Lifestyle & Belief

The 10 most bizarre royal baby headlines so far


Media personnel gather outside St Mary's hospital in central London, on July 22, 2013.



When the media is in a frenzy, it's never easy to find a fresh angle. At no time has this been more apparent than the lead up to the most-anticipated birth of the year — Prince William and Kate Middleton's royal newbie (sorry Kimye fans).

The fierce competition, as a result, has given birth — if you will — to some particularly strange stories. From a life-sized "Cake Middleton" to baby-themed "sick bags," these headlines make us grateful the kid is almost here and the press can finally go to do something else — like, say, I don't know, be a government watchdog, or something.

Reporters gather outside St. Mary's hospital in London on July 22, 2013. (Andrew Cowie/Getty Images)

1. "Royal baby fever gives us lifesize Kate Middleton cake"

Now you can have your Kate and eat her, too. Houston cake designer Nadine Moon created a life-size cake of Kate Middleton holding her soon-to-be newborn, in a tribute to the Duchess of Cambridge. The cake is now on display at a bridal show in Houston. However, should Kensington Palace express interest, Moon said she’d be more than happy to ship it to them.

(Leon Neal/Getty Images)

2. "Beckham wants royal baby named after him"

Soccer player David Beckham isn’t about to let a baby outdo him. Should the baby be a boy, he said he’d be thrilled if it were named David, after him. Beckham was also quick to give his full support for the couple and for their pregnancy, saying that they will make “amazing parents.”

David Beckham. (Getty Images)

3. "Royal baby is first person to get a Wikipedia page before it is born"

The royal baby is online even while still in utero. The Wikipedia page titled “Child of the Duke and Duchess of Cambridge” sprung up weeks ago, and states that the baby is to be born in July 2013. There are sections on the pregnancy, reactions to the pregnancy, and the baby’s title.

Lionel Bonaventure. (Getty Images)

4. "Forget souvenir tea towels - how about a royal baby sick bag?"

Yes, sick bags — the kind you throw up in on airplanes. Along with a plethora of other royal-themed memorabilia, graphic designer Lydia Leith has made a fortune selling this item. Leith sells many different kinds of momentos, and she sold nearly 10,000 Kate and William-themed sick bags at the time of their royal wedding. Perhaps she put it best when she said, “A sick bag has changed my life. It’s crazy.”

A shopper views royal baby memorabilia. (Will Oliver/Getty Images)

5. "The Royal Gynecologist (he exists) delayed retirement to deliver baby"

No man has as intimate a relationship with the female royals as Dr. Marcus Setchell, the royal gynecologist who delayed his retirement upon news of Kate’s pregnancy. When William and Kate asked the 69-year-old to stay to help with Kate’s delivery, he obliged. Setchell has been looking out for the queen’s, um, “ladyparts” for the past 20 years, and now he’s in charge of her granddaughter-in-law's as well.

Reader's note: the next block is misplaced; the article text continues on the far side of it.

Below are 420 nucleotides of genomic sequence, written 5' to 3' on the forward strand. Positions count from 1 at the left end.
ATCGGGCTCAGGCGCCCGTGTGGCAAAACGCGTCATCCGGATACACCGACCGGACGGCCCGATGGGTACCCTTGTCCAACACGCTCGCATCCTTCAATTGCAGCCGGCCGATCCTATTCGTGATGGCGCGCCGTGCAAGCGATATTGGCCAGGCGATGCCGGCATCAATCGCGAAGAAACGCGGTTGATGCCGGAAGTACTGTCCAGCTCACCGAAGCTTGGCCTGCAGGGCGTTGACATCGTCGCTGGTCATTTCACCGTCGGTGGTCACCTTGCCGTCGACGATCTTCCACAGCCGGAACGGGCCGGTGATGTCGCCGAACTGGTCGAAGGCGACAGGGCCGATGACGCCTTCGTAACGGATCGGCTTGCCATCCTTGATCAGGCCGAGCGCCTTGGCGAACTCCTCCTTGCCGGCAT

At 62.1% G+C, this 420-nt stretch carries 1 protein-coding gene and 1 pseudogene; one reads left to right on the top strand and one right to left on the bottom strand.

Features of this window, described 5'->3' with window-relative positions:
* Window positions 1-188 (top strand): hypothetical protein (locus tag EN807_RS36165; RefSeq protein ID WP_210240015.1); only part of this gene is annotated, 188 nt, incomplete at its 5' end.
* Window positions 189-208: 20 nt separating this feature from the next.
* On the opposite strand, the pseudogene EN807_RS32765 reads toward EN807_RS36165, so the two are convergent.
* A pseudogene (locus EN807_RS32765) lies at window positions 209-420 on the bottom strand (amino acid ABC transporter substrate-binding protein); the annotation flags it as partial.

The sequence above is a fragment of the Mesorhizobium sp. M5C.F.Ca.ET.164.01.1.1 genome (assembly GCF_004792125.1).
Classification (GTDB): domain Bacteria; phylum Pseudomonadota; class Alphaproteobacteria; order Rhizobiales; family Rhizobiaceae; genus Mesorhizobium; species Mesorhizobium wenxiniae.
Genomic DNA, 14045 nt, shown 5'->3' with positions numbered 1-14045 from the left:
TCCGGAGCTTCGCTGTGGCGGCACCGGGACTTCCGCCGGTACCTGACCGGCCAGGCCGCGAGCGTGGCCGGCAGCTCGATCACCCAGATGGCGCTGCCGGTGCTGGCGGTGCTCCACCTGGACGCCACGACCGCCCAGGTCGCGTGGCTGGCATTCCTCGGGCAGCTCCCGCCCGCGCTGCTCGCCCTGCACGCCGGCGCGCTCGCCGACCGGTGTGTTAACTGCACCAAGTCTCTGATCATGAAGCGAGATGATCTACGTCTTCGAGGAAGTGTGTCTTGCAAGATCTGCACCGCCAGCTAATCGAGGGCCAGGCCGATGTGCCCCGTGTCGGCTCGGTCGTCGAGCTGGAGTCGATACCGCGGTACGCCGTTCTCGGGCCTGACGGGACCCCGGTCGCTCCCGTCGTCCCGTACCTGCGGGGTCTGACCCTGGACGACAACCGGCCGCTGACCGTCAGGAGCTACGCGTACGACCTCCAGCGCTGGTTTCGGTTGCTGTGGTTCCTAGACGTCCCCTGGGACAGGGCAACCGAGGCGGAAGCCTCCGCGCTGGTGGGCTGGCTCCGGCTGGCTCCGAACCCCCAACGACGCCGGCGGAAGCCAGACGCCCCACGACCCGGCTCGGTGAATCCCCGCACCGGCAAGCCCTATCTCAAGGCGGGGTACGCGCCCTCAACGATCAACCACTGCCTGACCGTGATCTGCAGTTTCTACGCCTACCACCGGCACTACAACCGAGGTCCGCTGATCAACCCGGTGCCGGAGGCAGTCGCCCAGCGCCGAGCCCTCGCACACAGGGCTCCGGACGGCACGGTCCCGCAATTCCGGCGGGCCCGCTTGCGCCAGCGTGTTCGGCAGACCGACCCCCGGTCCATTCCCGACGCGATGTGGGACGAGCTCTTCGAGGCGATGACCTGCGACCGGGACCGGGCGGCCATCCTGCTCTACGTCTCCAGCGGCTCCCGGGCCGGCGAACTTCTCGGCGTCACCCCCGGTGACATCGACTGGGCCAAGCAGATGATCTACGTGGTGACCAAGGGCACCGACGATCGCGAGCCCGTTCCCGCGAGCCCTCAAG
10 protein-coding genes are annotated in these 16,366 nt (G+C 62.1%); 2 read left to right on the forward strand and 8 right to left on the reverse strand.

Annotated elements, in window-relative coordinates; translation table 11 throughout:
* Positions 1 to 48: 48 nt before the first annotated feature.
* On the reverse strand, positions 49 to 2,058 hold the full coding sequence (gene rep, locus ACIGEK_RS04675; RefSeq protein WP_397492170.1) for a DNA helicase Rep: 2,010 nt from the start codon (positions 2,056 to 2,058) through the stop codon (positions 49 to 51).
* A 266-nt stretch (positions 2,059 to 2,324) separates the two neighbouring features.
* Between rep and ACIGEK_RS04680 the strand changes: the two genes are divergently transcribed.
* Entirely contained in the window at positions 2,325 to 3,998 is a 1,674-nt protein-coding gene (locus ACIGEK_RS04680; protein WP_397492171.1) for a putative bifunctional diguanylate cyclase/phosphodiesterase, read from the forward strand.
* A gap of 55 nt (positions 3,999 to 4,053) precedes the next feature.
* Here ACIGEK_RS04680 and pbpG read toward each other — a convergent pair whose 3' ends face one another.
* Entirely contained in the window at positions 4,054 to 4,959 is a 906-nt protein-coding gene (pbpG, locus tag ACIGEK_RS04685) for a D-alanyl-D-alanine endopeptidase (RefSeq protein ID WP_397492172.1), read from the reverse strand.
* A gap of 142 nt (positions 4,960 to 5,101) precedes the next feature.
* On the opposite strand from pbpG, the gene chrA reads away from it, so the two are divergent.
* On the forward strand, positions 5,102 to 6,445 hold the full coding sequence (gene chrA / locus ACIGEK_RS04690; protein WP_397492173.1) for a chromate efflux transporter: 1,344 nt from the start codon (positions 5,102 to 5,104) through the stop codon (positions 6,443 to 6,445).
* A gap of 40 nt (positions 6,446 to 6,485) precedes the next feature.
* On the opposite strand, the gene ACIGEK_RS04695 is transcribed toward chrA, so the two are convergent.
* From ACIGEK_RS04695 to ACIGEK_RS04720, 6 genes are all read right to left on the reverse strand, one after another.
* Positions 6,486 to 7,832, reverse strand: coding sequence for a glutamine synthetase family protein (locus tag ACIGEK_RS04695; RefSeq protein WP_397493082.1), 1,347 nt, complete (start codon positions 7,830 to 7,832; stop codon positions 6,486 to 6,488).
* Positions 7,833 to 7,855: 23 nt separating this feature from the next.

A police officer checks the entrance to the gynaecology building at St. Mary's Hospital in London. (Carl Court/Getty Images)

6. "Fake Kate Middleton’s prosthetic belly is oddly compelling"

While Kate Middleton imposters have caused several heated false alarms, online betting service Ladbrokes saw an opportunity for advertisement. Photographer Alison Jackson shot an ad campaign for Ladbrokes featuring royal family lookalikes — including famous Kate lookalike Heidi Agan — pegged to the company’s series called “royal baby odds.” However, given how dead-on the photos can be, some viewers say they’re more creepy than anything else.

A Ladbrokes chalk board shows odds for the royal baby on July 9. (Jordan Mansfield/Getty Images)

7. "Royal Baby-watch? There's ACTUALLY an app for that"

“First steps, public appearances, royal visits — you'll get it all!” with a free app. The app for smart phones alerts users of any updates in the ongoing royal baby saga. It also includes paid add-ons where you can read up on the lineage of the royal baby or its many relatives, as well as scroll through pictures of William, Kate and others.

(Flickr Commons)

8. "Will Kate Middleton pass signature high-low style on to royal baby? Most likely, yes"

What’s a baby without a signature style? While onesies from the local superstore might be enough for the average baby, the fashion-obsessed can't wait to see how Kate will dress her newborn, and — even more importantly — what designer diaper bag she’ll tout around town. The general consensus seems to be her baby will shun most of the big name brands and opt for more sensible clothing, just like his or her mother. 

Kate and the Queen at a fashion show. (Oli Scarff/Getty Images)

9. "Will the baby be a feisty Leo or a sensitive Cancerian? Twitter frenzy over royal child's star sign and whether a full moon brought on Kate's labour"

The royal baby’s personality may hinge entirely on whether it is born before or after 5 p.m., according to astrologists. If the baby is born before 5 p.m., it’ll be a Cancer by many accounts. If born afterwards, it will technically be a Leo, although some say it really only matters if its born July 22 or 23. Many have also chalked up the timing of the labor to the current full moon, or possibly an electrical storm. 

Full moon over London. (Dan Kitwood/Getty Images)

10. "Royal baby? Pah, here are the top five footballers that look like newborns!"

We’ll let the headline on this one speak for itself.

Manchester United football players. (Nicolas Asfouri/Getty Image)